Already, this creates spectacular images: a colossal sunken landmass, like a giants’ foot has pressed it into the planet; the sheer cliffs that cradle it, caves and human structures burrowed in. Thanks to these cliffs, the Graben is somewhat sheltered from the more violent winds and storms of the open desert, allowing villages to subsist there.
Other landmarks loom on the horizon, providing identifiable locations to strive for and look forward to exploring. As with everything on Arrakis, each has a history.
In the middle of the Minor Erg, the rock formation known as the Hand of Khidr rises from the sand to claw the sky. This circle of stone spires has served as a natural refuge going as far back as the first Zensunni Wanderers, and was later used by the Missionaria Protectiva, who planted seeds of Fremen beliefs for future manipulation.
Presently, the area has experienced a power vacuum, attracting a band of slavers seeking to profit from the instability in the region. From a high vantage point, the Hand of Khidr is but one of many landmarks you’ll see.
Strewn across the deserts you’ll also find various human-made points of interest, such as shipwrecks and ecology labs. We’re ensuring a good mix of both hidden surprises and standout landmarks to create memorable moments of discovery and keep exploration natural and exciting.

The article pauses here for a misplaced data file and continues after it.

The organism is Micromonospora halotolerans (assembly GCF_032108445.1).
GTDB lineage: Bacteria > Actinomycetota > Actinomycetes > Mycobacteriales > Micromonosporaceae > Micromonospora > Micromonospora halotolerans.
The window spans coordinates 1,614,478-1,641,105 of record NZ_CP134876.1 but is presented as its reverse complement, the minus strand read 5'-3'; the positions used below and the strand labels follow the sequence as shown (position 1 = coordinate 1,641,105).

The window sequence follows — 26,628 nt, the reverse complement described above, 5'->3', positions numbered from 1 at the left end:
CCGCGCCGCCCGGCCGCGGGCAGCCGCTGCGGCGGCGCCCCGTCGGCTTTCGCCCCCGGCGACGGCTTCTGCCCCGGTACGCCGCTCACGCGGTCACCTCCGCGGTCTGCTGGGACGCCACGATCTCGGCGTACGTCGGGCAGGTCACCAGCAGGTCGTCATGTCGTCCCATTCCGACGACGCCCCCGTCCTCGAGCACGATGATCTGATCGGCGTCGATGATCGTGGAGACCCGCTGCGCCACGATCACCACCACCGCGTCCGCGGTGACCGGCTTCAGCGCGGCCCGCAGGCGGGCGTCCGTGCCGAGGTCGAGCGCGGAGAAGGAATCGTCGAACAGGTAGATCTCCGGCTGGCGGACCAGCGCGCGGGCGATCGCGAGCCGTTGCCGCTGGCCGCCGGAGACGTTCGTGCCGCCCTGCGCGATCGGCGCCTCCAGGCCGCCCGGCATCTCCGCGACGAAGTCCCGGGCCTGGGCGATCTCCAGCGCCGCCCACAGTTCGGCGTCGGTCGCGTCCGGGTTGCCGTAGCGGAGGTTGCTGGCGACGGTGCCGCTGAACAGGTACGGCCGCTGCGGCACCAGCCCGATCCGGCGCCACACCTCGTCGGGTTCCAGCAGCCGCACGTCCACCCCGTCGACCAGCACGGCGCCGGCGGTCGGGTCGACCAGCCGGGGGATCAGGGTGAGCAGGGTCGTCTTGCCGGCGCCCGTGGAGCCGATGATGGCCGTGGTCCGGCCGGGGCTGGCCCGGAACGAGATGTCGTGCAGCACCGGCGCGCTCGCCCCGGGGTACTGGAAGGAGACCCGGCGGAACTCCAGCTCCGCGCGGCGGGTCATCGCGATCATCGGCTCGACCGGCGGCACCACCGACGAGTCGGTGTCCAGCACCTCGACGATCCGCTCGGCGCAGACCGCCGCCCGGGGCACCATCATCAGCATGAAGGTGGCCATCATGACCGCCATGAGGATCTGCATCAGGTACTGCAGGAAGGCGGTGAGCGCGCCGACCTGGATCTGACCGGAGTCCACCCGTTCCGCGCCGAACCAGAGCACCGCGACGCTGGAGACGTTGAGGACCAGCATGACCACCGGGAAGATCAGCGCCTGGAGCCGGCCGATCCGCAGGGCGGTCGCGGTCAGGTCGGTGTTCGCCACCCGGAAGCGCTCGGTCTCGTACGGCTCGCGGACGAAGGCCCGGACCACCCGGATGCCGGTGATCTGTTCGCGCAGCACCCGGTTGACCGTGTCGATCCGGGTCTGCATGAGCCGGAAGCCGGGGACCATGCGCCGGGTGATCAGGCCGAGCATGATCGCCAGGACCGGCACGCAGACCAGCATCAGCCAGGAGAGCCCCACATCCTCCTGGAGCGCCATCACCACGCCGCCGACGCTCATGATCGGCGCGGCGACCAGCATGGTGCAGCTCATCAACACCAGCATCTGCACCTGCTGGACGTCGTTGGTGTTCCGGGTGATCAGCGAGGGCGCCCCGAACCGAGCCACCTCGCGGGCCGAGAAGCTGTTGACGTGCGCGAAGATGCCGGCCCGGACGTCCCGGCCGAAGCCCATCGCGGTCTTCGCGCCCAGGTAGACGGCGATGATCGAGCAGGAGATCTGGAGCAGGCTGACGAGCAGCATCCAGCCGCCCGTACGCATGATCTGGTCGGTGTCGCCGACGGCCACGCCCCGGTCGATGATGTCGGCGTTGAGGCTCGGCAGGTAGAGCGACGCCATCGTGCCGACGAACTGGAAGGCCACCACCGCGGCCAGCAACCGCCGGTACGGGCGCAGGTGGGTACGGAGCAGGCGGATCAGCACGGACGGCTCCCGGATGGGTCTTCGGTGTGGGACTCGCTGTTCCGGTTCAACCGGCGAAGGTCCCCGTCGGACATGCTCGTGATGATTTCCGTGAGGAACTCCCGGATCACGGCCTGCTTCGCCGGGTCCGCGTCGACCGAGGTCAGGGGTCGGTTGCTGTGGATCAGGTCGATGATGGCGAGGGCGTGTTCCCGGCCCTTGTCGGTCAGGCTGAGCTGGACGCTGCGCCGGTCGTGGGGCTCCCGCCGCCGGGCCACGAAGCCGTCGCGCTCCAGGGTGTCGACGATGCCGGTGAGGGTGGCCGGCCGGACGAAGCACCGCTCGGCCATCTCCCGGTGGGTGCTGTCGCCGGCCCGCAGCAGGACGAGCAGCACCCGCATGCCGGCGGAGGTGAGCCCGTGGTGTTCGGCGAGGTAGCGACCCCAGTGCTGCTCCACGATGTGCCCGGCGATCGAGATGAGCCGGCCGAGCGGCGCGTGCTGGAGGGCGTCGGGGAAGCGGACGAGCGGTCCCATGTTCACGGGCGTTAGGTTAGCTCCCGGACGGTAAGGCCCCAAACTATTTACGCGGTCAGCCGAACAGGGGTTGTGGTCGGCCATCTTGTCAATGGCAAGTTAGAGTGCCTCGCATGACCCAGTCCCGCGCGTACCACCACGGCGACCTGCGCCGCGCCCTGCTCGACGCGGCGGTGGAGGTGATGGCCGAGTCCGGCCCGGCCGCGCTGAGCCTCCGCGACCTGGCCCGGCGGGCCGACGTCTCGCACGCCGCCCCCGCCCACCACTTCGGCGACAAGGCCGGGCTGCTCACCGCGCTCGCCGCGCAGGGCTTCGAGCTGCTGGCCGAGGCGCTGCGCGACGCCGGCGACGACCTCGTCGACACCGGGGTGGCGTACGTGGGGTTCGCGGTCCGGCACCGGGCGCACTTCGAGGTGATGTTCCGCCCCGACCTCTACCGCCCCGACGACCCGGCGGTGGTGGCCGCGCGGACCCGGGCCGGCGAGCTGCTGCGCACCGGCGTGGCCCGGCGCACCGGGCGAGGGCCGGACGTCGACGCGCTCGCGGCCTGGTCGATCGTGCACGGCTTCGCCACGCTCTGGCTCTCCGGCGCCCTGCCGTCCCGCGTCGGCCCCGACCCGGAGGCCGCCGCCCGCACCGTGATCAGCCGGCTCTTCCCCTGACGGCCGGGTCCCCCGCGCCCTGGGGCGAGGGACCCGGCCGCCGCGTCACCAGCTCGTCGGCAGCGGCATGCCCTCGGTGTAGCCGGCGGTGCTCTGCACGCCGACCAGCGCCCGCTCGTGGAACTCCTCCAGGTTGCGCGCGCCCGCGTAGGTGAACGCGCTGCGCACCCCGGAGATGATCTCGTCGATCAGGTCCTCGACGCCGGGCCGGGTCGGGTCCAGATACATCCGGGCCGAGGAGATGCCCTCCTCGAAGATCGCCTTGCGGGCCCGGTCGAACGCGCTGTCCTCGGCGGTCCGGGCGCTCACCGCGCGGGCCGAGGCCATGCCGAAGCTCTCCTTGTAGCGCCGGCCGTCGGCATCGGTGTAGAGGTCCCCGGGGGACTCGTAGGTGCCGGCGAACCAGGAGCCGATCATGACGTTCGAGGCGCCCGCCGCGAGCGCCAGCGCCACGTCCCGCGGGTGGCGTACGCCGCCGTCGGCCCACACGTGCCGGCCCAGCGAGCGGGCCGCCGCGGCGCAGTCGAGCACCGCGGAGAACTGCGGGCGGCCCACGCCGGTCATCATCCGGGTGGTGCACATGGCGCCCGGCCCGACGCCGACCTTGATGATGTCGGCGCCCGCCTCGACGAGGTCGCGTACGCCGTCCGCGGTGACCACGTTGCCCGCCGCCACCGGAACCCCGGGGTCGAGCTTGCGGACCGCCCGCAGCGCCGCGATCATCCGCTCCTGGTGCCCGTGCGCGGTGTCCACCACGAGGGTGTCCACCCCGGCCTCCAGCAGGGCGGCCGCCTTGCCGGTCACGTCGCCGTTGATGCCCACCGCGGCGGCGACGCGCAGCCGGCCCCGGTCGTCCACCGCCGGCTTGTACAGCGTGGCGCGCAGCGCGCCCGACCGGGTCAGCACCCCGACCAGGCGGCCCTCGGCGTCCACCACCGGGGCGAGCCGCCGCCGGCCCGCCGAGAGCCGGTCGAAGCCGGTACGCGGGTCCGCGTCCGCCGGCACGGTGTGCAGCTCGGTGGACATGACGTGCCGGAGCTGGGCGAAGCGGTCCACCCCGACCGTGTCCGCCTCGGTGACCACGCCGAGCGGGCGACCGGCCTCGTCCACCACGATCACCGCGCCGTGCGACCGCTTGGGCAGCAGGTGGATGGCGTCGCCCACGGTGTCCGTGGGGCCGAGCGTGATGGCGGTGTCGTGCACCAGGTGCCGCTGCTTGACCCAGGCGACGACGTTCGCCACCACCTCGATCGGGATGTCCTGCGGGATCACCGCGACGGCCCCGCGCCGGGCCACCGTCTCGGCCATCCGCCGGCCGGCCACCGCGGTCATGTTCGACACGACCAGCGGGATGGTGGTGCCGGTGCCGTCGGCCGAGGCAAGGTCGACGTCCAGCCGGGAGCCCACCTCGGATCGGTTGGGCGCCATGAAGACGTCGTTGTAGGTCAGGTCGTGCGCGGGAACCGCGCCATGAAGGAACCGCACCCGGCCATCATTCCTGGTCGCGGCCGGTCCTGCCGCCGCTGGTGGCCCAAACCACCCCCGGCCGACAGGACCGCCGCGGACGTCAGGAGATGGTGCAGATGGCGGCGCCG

A player-marked world
With sandworms roaming the open deserts, the only safe haven for players to build on and not have to worry about getting swallowed up are scattered rock outcroppings. There are caves and gorges to explore, curious rock formations, and vegetation which clings to survival in the shadows.
Players are an essential part of the texture that makes up the environment. You will come across hundreds of individual players as they explore the world and claim their place in it, building their base in any way they want from a huge range of architectural styles. As such, your buildings have the potential to affect the look of the environment quite a bit, using our advanced and highly customizable building system, which is a topic we’ll explore in depth at another time.
We hope this has given you a much better overview of our approach to creating the environments in Dune: Awakening. The entire team is thrilled to have you join us on this journey through our development. We’re eager to hear what you enjoyed most about this broad look at our approach to building the legendary planet of Arrakis.
Be sure to let us know which locations you'd most like to visit! We’re working on our next development update, so keep an eye on our social channels for more news. In the meantime, join the chat with other sleepers bound for Arrakis on our Discord server, and add Dune: Awakening to your wishlist on Steam!
Until next time, Sleepers.